Following a DUI arrest and charge in Chester County, you will have to endure the drawn-out and arduous criminal prosecution process. While going through each phase of this process, one thing is certain: you'll be in court a lot. Within 30 days of an arrest, you'll likely receive a summons in the mail to appear in court (or issued a warrant depending on the type of DUI), unless otherwise indicated by an attorney, judge or law enforcement. Some of these court dates aren't optional. In fact, many scheduled court dates are mandatory for defendants, with or without representation.
This is one of the most difficult aspects of a criminal charge for defendants with many obligations, busy lives, careers, and families. But deciding to not attend a court date may not be worth it in any circumstance. If a person fails to appear at a mandatory court date, they can face an immediate bench warrant, and get bail and bond conditions stripped. Also, if law enforcement finds you and brings you to court, the chances of being released by bail or bond are very slim the second time around.
You should always appear in court if you don't have representation. But retaining legal counsel is important with a DUI charge. One of the advantages of having an attorney is having one sit in for you in some court appearances. This way, you can take care of your obligations outside of the courtroom, while they do most of the legwork. Aside from being in court a lot less, defendants with skilled representation also have increased chances of success in court.
If you have been charged with a DUI in Chester County, and don't know what your next steps are, this article will give you some insight. We'll address all of the relevant details concerning court appearances in the county. For more information about your specific case, or how to get representation, contact skilled DUI attorney Joseph D. Lento today.
In Chester County, the first appearance in court for a DUI is called a “preliminary hearing.” In this hearing, the judge will gauge the validity of the prosecution's evidence and will decide whether or not it is necessary for the case to progress. A preliminary hearing will be scheduled in the district the alleged crime took place.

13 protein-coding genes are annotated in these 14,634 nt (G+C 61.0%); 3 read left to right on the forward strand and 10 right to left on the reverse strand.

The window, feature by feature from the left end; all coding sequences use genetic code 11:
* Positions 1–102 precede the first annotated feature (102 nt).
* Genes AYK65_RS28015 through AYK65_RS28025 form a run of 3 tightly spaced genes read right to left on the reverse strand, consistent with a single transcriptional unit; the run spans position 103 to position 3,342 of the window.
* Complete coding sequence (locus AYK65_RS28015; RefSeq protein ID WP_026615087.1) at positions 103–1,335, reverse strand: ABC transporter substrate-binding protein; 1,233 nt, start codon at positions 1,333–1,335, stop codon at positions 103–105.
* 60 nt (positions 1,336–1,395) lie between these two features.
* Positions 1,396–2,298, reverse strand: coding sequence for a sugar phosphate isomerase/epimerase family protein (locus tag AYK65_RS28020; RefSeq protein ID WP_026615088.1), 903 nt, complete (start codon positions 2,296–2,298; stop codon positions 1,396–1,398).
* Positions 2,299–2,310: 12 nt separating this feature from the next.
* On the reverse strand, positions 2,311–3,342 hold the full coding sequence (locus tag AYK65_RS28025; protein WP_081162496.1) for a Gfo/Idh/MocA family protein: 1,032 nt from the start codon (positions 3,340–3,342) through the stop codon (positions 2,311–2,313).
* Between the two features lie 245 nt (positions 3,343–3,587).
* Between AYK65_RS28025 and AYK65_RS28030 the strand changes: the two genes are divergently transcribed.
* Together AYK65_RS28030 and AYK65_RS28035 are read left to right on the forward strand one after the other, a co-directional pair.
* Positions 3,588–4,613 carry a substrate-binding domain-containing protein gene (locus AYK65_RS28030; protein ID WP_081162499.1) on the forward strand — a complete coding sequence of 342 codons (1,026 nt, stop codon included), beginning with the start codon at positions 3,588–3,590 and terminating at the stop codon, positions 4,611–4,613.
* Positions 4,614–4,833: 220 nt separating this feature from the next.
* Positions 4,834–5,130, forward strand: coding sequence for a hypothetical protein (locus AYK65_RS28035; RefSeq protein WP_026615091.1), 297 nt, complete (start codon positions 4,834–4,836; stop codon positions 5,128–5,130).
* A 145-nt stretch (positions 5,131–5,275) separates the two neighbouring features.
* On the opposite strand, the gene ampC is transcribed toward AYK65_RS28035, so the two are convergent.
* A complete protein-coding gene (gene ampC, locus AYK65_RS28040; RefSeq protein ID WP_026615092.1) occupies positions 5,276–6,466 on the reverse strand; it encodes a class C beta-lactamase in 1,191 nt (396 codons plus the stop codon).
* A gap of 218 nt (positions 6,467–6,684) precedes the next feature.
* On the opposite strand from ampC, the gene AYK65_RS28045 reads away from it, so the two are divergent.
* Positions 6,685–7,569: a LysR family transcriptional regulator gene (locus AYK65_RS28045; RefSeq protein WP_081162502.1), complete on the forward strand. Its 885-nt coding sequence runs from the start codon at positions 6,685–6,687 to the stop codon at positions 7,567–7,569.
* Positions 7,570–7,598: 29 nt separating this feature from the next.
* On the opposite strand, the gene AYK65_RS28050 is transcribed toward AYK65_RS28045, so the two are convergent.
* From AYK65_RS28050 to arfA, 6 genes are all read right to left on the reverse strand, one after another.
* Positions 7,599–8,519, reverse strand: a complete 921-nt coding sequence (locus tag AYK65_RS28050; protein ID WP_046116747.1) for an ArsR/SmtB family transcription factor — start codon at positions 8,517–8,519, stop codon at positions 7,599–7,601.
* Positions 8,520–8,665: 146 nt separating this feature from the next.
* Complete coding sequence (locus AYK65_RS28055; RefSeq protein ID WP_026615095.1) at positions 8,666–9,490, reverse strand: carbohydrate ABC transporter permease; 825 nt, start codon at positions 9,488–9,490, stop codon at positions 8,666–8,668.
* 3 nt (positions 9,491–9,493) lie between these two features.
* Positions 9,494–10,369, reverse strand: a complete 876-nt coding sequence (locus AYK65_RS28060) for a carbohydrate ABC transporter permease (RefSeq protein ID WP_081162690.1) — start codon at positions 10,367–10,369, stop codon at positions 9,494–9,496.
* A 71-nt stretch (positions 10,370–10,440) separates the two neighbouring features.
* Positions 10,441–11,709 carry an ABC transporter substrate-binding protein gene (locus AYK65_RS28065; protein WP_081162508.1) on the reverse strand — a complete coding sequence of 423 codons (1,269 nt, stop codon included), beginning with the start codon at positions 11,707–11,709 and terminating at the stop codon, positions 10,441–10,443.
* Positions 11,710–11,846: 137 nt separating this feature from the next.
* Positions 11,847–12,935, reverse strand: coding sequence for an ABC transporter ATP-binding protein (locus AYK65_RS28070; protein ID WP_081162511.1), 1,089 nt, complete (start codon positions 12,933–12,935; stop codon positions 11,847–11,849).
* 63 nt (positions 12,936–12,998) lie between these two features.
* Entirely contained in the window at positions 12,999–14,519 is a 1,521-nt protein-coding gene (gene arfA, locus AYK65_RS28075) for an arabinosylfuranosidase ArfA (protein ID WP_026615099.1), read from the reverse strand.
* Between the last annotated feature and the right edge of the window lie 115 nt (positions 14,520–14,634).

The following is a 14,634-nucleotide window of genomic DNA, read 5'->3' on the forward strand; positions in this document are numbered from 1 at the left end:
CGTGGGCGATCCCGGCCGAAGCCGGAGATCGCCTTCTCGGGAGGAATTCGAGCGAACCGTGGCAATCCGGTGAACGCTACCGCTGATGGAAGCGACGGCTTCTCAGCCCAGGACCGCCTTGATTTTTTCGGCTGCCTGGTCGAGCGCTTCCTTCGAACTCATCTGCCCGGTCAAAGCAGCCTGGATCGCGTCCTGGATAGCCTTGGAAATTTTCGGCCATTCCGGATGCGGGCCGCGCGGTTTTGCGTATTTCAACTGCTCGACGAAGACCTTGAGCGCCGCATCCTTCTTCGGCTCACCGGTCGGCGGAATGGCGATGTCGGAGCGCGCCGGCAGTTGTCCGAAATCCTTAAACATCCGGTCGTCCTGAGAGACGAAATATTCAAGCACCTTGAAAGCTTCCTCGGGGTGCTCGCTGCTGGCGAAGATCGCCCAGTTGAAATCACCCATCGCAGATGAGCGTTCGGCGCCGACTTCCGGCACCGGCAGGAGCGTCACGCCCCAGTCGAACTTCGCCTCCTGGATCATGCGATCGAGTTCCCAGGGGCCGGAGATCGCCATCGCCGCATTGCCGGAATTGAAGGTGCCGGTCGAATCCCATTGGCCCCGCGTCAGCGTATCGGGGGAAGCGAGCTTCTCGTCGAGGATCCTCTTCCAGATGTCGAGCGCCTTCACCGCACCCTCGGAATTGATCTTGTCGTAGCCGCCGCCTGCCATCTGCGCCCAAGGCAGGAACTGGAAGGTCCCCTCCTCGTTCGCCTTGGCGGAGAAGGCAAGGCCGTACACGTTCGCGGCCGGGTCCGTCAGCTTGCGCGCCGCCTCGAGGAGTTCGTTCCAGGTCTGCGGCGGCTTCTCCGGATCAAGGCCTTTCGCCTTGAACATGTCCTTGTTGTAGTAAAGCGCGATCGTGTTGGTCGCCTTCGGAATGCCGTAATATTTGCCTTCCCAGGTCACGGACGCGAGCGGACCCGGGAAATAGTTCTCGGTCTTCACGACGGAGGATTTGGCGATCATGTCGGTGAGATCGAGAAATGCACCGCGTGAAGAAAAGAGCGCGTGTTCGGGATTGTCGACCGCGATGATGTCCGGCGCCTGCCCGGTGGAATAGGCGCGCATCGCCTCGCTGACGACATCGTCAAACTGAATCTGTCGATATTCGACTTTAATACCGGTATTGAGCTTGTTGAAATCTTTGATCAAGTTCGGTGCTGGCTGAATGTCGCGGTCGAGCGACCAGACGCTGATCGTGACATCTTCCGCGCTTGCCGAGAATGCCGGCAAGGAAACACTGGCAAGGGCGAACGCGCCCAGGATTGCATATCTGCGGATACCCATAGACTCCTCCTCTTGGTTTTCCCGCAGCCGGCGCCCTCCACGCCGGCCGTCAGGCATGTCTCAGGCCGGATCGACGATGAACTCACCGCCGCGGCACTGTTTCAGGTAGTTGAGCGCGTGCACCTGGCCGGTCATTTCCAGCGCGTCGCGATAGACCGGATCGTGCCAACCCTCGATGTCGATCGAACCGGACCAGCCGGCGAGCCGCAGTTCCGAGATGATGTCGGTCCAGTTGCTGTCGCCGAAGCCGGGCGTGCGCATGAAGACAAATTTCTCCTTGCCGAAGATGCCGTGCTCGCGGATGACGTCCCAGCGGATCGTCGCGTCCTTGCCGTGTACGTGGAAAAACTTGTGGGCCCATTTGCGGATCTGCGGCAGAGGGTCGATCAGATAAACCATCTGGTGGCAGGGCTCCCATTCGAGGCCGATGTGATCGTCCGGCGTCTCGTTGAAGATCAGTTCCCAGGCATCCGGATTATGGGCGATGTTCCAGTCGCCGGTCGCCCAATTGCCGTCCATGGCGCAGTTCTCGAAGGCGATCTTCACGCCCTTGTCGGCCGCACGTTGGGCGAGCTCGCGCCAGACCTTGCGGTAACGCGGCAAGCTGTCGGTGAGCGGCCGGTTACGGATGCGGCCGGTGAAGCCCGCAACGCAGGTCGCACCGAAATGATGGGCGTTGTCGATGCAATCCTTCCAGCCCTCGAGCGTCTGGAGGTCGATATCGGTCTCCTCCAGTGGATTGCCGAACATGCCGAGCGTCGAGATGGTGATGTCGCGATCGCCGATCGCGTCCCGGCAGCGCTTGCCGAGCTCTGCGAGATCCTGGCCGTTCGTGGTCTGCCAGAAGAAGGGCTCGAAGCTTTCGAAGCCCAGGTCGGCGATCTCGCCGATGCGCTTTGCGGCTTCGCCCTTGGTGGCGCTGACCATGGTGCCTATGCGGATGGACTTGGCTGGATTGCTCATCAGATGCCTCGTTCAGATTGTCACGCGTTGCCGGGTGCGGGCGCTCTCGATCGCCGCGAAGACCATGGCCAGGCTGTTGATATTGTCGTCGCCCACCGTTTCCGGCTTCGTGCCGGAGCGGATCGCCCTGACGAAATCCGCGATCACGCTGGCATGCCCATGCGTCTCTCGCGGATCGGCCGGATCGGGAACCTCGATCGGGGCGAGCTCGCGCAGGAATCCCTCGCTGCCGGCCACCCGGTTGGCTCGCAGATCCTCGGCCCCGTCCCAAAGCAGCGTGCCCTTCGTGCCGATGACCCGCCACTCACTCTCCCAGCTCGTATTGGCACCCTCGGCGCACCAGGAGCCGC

If the case progresses past the district court level, the court dates and other relevant information will be available at the Court of Common Pleas of Chester County in West Chester. Reaching out to the district court, the clerk's office, or an experienced attorney is the only way to confirm that your court dates are correct.
Rescheduling Court Dates
With the help of an experienced attorney, and with prior notice, it is possible for court dates to be rescheduled in Chester County. Judges have been known to grant continuances for several reasons, including attorney or client unavailability.
Arraignment - Filing a Plea
After a preliminary hearing, the case will advance to the arraignment stage. If a defendant and an attorney decide that pleading “not guilty” is the best decision, this matter will advance through the court and ultimately be resolved by either a dismissal, a guilty plea, or a guilty verdict. Overall, all cases at this level will either be sent to trial or to a county diversion program, like the Accelerated Rehabilitative Disposition (ARD) Program.
Chester County Criminal Defense Attorney
Attorney Joseph D. Lento has represented numerous clients who've acquired both misdemeanor and felony DUI charges in Chester County. He understands that every case calls for planning, strategizing, and attention to detail, so you should seek help immediately. Time is of the essence. If you've been charged with a DUI in Chester County and are uncertain about what to do next, contact Joseph D. Lento today online or give him a call at (215) 535-5353 at the earliest available opportunity for assistance.